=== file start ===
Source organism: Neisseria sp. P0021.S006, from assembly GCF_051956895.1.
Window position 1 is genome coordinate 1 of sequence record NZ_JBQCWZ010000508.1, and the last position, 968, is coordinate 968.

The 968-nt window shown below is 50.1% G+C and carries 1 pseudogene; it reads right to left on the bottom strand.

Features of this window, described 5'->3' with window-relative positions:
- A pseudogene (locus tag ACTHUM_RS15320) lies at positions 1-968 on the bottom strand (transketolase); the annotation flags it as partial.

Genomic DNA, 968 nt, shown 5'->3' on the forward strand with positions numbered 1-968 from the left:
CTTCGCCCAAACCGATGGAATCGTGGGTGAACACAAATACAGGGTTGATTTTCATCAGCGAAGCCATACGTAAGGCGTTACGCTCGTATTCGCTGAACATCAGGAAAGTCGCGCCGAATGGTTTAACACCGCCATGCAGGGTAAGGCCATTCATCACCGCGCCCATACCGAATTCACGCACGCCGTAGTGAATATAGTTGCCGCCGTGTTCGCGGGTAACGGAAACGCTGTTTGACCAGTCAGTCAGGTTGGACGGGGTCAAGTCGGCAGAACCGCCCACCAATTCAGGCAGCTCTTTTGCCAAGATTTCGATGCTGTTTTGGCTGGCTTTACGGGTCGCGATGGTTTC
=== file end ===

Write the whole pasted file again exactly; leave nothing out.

Source organism: Neisseria sp. P0021.S006, from assembly GCF_051956895.1.
Window position 1 is genome coordinate 1 of sequence record NZ_JBQCWZ010000508.1, and the last position, 968, is coordinate 968.

The 968-nt window shown below is 50.1% G+C and carries 1 pseudogene; it reads right to left on the bottom strand.

Features of this window, described 5'->3' with window-relative positions:
- A pseudogene (locus tag ACTHUM_RS15320) lies at positions 1-968 on the bottom strand (transketolase); the annotation flags it as partial.

Genomic DNA, 968 nt, shown 5'->3' on the forward strand with positions numbered 1-968 from the left:
CTTCGCCCAAACCGATGGAATCGTGGGTGAACACAAATACAGGGTTGATTTTCATCAGCGAAGCCATACGTAAGGCGTTACGCTCGTATTCGCTGAACATCAGGAAAGTCGCGCCGAATGGTTTAACACCGCCATGCAGGGTAAGGCCATTCATCACCGCGCCCATACCGAATTCACGCACGCCGTAGTGAATATAGTTGCCGCCGTGTTCGCGGGTAACGGAAACGCTGTTTGACCAGTCAGTCAGGTTGGACGGGGTCAAGTCGGCAGAACCGCCCACCAATTCAGGCAGCTCTTTTGCCAAGATTTCGATGCTGTTTTGGCTGGCTTTACGGGTCGCGATGGTTTC